Citing an Inscription

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The Fourth of July is fast-approaching! That means it’s time for fireworks; red, white and blue; and outdoor barbecues with family and friends. With the patriotic spirit in the air, Independence Day provides the perfect opportunity to pay homage to the people and places that shaped the United States of America. 

Although there are many famous memorials and statues that celebrate the USA, the Statue of Liberty may be the most well known. Dedicated in 1886 (and given to the U.S. as a gift from France), Lady Liberty has long-served as a physical representation of America’s independence and freedom. Part of that is because of Emma Lazarus’ famous poem emblazoned on the side, which reads: “Give me your tired, your poor, Your huddled masses yearning to breathe free.” 

With the symbolic significance of Lady Liberty, the poem’s inscription would be perfect to cite for a variety of course projects and papers—and we’re here to help! Today, we’re taking a look at how to cite a memorial inscription for MLA, APA and Chicago styles. For all three common citation styles, we’ve included a handy example showing you how a citation would look for the Statue of Liberty’s inscription.

Before you start, look for the following information:

  1. Name of the author/creator of the inscription
  2. Monument’s name/title
  3. Date the memorial was unveiled or created
  4. Date you viewed or accessed the monument

Now that you’ve had a chance to find the necessary info, take a look below at the basic formatting and our Statue of Liberty examples for MLA, APA and Chicago styles.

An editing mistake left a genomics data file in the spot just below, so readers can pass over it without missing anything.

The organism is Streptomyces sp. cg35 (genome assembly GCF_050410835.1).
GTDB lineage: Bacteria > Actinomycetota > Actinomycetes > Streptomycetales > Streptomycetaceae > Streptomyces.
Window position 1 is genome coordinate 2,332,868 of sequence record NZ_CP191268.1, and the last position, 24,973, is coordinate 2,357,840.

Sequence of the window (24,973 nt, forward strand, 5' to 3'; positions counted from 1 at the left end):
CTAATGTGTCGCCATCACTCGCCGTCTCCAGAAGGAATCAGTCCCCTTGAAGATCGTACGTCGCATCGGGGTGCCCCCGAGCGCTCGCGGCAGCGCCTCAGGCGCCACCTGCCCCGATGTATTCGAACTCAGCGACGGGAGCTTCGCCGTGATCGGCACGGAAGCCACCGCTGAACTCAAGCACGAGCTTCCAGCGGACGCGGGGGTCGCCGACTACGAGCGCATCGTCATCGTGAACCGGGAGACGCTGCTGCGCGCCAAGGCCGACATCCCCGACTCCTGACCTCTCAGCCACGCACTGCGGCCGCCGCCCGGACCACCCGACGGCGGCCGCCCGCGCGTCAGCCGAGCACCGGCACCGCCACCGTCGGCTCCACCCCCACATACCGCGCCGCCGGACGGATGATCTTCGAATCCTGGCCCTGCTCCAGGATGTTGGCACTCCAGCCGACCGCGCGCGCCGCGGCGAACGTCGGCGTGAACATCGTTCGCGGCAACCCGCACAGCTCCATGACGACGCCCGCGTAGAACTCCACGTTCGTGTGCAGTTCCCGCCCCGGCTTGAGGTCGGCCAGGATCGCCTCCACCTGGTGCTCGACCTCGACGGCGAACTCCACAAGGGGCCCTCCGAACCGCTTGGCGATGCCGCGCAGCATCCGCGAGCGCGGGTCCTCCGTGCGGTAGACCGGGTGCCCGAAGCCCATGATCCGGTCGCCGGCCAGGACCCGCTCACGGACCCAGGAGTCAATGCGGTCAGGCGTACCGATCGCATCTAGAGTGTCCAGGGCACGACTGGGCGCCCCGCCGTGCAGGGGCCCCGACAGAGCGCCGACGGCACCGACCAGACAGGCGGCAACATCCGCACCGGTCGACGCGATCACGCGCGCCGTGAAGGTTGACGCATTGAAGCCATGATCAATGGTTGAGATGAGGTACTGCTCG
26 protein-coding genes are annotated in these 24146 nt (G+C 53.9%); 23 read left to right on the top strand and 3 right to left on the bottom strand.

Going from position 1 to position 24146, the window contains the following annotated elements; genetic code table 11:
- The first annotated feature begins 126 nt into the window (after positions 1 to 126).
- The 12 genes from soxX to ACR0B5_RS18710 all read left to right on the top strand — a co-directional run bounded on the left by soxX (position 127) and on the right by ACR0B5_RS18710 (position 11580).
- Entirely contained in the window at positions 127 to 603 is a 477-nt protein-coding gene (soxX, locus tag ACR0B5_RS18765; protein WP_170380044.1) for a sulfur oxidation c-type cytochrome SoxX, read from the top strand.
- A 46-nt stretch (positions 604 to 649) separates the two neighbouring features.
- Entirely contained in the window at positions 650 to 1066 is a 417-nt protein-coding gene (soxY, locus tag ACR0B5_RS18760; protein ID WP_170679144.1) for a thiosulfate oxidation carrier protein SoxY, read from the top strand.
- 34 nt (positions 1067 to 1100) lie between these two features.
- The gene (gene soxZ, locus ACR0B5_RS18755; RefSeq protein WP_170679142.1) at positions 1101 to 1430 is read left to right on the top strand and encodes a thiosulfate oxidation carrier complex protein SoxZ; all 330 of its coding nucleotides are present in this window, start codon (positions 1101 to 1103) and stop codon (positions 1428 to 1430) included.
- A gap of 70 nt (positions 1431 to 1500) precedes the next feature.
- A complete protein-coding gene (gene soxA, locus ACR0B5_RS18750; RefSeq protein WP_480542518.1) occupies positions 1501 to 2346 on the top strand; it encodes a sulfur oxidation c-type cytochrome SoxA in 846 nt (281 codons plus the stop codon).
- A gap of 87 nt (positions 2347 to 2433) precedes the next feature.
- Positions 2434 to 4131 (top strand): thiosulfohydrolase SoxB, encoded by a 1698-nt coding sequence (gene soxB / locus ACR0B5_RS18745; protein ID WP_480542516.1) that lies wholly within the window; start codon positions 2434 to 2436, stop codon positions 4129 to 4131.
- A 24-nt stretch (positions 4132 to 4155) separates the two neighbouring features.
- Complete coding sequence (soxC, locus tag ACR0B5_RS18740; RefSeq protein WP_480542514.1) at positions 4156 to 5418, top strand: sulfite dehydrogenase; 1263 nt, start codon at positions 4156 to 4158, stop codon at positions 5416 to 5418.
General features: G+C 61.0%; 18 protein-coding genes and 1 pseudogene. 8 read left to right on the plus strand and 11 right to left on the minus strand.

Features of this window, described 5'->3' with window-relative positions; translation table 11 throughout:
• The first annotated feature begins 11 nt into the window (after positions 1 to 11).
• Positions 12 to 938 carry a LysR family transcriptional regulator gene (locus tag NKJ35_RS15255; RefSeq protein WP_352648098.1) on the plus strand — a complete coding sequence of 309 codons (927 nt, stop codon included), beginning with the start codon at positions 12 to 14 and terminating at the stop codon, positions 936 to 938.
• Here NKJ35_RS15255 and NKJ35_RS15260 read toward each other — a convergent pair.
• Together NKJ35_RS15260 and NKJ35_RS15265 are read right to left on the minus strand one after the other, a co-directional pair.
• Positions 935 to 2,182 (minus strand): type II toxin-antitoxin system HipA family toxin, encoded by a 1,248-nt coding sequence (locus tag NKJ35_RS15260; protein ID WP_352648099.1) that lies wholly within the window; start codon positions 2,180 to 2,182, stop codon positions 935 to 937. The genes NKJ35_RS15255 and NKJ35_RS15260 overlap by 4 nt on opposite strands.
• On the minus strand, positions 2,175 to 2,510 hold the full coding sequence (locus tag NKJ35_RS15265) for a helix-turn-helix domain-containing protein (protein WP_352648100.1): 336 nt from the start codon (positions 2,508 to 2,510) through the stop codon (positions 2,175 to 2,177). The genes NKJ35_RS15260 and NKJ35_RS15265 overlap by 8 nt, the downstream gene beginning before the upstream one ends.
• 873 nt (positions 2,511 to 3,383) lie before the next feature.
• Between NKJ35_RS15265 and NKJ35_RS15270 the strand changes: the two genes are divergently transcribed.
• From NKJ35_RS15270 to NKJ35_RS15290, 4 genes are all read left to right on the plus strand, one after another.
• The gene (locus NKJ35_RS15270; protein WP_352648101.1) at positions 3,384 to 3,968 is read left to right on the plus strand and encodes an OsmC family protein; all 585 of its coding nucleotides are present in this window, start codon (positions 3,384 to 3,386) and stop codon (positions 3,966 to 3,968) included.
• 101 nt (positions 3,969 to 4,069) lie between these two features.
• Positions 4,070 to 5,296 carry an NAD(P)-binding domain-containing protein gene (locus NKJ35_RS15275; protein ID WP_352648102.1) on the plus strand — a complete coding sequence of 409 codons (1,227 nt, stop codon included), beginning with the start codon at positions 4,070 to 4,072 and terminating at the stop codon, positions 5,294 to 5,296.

MLA citations for inscriptions

First, let’s take a look at what our MLA citation would be. 

Formula for MLA citations:

Last Name of Author, First Name of Author. “Inscription Title/Description.” Monument Title, City, State, Publication/unveiling Date of Inscription.

Now let’s apply the formula to using the Statue of Liberty inscription.

Example in MLA style:

Lazarus, Emma. “The New Colossus.” Statue of Liberty, New York, New York. 1883.

APA references for inscriptions

Here’s the same Statue of Liberty inscription cited in APA style.

Formula for an APA reference:

Last Name of Author, First Initial of Author. (Year Inscription was Published/Unveiled). Monument Title [One-word description of what’s being cited].City, State.

Example in APA style:

Lazarus, E. (1883). Statue of Liberty [Inscription]. New York, New York.

Chicago citations for inscriptions

Lastly, let’s take a look at the Statue of Liberty inscription as a Chicago style citation.

Formula for a Chicago style citation:

Last Name of Author, First Name of Author. Inscription Title/Description, Publication/unveiling Date of Inscription. Medium. Monument Title, City, State. Date you viewed/visited the memorial.

Example in Chicago style:

Lazarus, Emma. The New Colossus, 1883. Inscription carving. Statue of Liberty, New York, New York. Viewed May 14, 2019.


After you finish citing your paper, check  the handy Citation Machine essay checker! It can help you spot writing errors and polish your paper. There are also fun and free grammar guides that show you examples of interjections, how to put together a research paper outline, what is a conjunctive adverb, and much more!

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